Listening to machines to understand why they break

January 11, 2017

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There is nothing more frustrating than taking your car into the mechanic with only the vaguest sense that something is wrong. You know that odd little creak or strange whine is new, but you don’t have a clue what it’s trying to tell you. You would like to know before it becomes a serious problem, and an expert is going to charge you a bunch of money to find out.

What if we could diagnose machines, and keep them healthy, just by listening to the noises they make. That’s the premise of Augury, a startup based in New York City. And since Augury is all about sound, we decided to do this piece as an audio report. Take a listen below and let us know what you think.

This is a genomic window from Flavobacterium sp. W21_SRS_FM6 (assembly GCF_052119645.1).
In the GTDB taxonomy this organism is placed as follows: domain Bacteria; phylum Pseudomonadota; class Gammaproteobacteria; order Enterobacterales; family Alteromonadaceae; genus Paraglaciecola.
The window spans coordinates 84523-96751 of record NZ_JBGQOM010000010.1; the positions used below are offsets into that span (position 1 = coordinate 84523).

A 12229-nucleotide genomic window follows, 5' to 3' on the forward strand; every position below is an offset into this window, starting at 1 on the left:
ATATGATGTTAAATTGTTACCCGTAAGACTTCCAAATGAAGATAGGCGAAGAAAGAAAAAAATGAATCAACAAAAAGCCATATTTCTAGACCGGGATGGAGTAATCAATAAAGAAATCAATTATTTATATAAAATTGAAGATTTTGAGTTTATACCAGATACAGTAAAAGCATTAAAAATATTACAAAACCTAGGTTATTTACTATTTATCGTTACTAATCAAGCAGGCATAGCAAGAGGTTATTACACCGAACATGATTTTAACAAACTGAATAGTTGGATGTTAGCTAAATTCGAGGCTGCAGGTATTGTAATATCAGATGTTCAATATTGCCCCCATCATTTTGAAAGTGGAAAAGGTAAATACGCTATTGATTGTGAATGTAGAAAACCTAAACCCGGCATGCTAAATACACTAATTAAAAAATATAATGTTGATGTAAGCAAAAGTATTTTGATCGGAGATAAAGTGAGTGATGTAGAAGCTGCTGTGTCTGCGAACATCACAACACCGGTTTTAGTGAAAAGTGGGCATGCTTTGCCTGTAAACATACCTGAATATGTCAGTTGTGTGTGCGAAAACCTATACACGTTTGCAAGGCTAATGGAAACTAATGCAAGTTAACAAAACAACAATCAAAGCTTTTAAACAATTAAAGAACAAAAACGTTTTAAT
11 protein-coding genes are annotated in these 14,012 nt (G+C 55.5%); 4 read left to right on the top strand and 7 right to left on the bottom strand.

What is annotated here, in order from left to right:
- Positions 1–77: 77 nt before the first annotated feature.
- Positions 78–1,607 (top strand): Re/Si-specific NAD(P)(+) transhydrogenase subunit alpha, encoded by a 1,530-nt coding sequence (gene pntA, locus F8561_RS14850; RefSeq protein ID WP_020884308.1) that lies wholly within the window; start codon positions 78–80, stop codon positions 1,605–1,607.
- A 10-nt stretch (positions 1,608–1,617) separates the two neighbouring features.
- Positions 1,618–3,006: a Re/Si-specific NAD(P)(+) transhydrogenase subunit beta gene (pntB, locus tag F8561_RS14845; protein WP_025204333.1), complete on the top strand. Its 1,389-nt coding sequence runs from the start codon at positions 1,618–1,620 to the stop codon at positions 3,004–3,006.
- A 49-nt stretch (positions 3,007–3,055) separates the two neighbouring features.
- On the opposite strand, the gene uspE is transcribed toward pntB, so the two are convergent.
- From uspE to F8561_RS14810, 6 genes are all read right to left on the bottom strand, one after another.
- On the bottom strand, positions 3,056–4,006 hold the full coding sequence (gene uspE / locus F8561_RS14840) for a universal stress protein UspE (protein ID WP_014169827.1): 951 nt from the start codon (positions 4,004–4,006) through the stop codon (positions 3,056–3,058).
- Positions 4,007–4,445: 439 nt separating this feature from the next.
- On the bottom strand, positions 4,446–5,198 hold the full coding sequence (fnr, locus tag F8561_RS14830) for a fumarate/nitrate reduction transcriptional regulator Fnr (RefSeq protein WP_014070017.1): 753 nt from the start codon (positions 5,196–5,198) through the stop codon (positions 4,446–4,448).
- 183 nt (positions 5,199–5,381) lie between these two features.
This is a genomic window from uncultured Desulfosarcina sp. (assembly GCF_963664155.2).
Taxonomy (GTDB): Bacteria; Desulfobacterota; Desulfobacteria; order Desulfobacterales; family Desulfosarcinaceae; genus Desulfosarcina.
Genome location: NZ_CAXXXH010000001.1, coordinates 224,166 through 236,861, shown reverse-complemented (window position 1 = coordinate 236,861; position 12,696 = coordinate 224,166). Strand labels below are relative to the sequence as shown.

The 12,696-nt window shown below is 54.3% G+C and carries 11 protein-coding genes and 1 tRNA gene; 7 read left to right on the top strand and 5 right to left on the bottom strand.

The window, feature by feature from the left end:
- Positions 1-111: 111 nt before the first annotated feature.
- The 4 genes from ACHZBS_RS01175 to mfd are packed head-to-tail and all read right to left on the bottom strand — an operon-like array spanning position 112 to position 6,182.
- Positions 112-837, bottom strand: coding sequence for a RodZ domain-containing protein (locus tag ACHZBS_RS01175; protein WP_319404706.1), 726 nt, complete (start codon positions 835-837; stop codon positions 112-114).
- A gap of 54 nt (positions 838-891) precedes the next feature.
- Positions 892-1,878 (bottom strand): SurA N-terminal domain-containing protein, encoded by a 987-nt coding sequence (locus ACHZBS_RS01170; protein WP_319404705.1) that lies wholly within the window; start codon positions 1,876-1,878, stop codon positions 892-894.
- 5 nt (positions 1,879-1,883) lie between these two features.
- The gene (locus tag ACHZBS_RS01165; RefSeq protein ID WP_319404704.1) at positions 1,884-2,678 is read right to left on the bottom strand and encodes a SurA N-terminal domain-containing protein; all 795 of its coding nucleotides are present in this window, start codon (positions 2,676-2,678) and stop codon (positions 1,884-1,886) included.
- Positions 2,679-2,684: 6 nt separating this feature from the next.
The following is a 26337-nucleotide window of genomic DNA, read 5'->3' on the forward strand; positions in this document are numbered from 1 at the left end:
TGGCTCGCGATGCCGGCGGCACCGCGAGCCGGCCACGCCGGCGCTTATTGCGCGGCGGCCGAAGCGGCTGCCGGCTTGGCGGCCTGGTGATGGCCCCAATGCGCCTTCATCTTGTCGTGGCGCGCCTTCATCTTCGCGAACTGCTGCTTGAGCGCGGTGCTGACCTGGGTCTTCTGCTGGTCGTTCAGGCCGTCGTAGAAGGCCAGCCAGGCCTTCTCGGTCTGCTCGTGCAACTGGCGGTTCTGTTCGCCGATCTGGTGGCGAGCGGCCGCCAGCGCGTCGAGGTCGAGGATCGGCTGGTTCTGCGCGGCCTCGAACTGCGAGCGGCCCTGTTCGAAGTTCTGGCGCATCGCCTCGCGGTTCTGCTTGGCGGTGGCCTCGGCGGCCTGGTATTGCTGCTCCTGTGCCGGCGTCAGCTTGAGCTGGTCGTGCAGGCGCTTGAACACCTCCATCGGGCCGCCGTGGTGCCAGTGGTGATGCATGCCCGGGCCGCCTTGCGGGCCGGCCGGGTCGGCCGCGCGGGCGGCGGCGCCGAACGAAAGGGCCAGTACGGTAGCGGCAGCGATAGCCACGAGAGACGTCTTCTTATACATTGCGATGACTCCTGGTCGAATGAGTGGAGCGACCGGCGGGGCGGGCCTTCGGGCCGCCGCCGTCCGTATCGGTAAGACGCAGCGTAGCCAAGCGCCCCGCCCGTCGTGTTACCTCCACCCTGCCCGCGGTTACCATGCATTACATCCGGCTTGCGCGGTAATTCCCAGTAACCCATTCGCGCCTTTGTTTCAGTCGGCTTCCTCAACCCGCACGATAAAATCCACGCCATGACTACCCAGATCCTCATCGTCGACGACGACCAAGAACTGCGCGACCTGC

Artificial intelligence has been driving huge advances in the way machines understand sound. The biggest trend at this year’s CES was voice control, specifically the way Amazon’s Alexa had found its way into everything from appliances to robots to automobiles. The success of the Amazon Echo is due in no small part to the fact that computers can now hear and respond to our commands and questions with near human-level accuracy.

What’s fascinating about deep learning, an approach to AI that has become extremely popular in recent years, is that it can learn to understand patterns and systems without being given explicit instructions or rules by its human creators. That means this new breed of AI can learn to translate between language pairs it’s never been taught, and in the case of Augury, pick up on what our gadgets and appliances are trying to tell us.


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